Yesterday I took PPD and passed, making this my fifth test since October. I studied for this and PDD heavily together, but I haven't taken that yet, so I don't know if that strategy will pay off or not, but I'll be sure to let the community know if and when it does. (EDIT: It paid off! Full report here.)
For the content of the test, I really can't say more than what the Handbook already does. It aligned perfectly with my test experience, so I felt I was generally prepared for what was coming. There were a few spots where I knew my weaknesses (electricity!), but even then I could make a reasonable or logical guess on the test. Having said that, I won't make this post all about what content to study, but about my methodology and resources for preparing for this test.
I started studying immediately after Christmas for both PPD and PDD. I have heard that there is overlap between PA to PPD, and PPD to PDD. There are some that say it is beneficial to study for the first two together and not the second, and there are some that say the opposite. Though I haven't taken PDD yet, I'd say PPD is right in the middle between the two.
Since I'm on a tight schedule for these exams for personal reasons, I put in a minimum of 25 hours a week to study, often more. PPD and PDD are more focused on drawings, details, diagrams, and the like, so my study table has a roll of bond paper covering the whole desk. As I read, I would take notes wherever, make big drawings, or scribble, then roll out more paper as needed. It was a fun way to learn, and I think it really helped. I never look back at notes I've taken, so it worked for me. Might not be for everyone.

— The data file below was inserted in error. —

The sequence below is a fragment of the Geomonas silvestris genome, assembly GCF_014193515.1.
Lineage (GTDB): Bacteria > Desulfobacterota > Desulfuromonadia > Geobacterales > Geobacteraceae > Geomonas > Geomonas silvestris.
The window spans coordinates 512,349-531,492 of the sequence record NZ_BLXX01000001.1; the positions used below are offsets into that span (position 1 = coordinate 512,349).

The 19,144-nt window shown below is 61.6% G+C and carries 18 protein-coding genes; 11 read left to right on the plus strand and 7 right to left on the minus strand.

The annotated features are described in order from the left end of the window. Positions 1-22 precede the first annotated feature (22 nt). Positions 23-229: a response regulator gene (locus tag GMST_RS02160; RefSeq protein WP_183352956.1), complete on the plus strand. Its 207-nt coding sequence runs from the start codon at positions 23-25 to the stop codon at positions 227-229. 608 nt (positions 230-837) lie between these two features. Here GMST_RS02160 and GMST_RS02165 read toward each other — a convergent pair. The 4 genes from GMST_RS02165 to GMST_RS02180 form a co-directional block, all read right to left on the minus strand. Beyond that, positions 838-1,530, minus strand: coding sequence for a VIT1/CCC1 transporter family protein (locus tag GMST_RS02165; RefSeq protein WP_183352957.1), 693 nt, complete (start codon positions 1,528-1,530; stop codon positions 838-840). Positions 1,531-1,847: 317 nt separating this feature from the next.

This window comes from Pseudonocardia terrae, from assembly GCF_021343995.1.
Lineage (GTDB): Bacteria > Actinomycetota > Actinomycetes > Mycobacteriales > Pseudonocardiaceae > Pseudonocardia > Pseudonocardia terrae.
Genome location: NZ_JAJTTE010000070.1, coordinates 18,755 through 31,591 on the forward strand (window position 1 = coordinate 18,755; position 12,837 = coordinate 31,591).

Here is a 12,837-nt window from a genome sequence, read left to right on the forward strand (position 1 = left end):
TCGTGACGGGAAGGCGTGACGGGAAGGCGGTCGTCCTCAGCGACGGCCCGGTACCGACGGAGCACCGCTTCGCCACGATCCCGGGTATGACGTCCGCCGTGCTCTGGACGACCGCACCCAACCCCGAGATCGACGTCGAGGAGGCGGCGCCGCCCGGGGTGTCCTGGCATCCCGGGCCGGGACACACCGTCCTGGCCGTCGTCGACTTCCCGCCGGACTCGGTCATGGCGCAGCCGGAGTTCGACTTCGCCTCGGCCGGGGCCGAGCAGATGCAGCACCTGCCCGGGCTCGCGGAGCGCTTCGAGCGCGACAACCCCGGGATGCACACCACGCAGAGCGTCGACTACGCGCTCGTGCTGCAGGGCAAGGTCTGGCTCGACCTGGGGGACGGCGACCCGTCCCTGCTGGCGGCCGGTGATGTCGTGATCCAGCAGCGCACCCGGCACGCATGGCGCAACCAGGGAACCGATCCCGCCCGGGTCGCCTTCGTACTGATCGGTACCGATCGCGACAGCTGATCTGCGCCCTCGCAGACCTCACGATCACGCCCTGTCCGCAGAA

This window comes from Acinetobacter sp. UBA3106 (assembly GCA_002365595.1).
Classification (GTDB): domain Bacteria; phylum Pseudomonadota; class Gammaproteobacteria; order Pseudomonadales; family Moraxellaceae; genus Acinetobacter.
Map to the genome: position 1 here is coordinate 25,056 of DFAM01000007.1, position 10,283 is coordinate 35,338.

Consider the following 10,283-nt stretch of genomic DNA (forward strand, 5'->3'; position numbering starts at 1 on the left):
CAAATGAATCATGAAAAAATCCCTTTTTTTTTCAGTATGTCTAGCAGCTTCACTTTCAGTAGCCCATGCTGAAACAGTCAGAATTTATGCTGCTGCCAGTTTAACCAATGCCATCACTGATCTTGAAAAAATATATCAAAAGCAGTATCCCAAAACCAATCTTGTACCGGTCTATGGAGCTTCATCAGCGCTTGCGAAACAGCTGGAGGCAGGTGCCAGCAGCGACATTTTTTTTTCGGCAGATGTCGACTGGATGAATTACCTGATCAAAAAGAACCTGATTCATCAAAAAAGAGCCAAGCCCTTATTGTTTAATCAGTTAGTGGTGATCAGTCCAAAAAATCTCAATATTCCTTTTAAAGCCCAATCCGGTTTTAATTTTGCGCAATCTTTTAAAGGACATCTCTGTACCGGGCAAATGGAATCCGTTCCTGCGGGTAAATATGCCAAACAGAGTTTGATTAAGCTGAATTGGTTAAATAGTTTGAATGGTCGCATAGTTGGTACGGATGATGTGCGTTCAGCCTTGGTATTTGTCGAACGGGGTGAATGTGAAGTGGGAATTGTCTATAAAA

Architect's Studio Companion: I recommend reading the whole thing, but there are parts that are not necessary for this test. Large portions deal with precise sizing of equipment, stair treads, parking lots, etc, and I skipped over most of this. There are general rules of thumb that are more important to understand, not memorize, that help more on the test. There is also a lot about the building code of Canada that you can skip over. There are wonderful sections that put things in terms very much like the ARE similar to "Which HVAC system do you use for low first cost?" Of course you won't get this exact question, but it really helps to think about the content that way, for the test and for the office. I'm keeping this book on my shelf.
Amber and Black Spectacles Videos: I put this in the same list because I used them back to back most of the time. The content is about equal, I would say, but the presentation style is the biggest difference. Amber is a graphic/animated slideshow while BS is a single lecturer with a digital whiteboard. Amber blends the content all together, while BS slowly goes through each NCARB objective. I don't think it would be easy at all to rely on one or both of these as sole resources for these tests. I used them primarily to watch over breakfast and see the content in different ways than in a book. I believe reinforcing the content through different means is a great way to learn.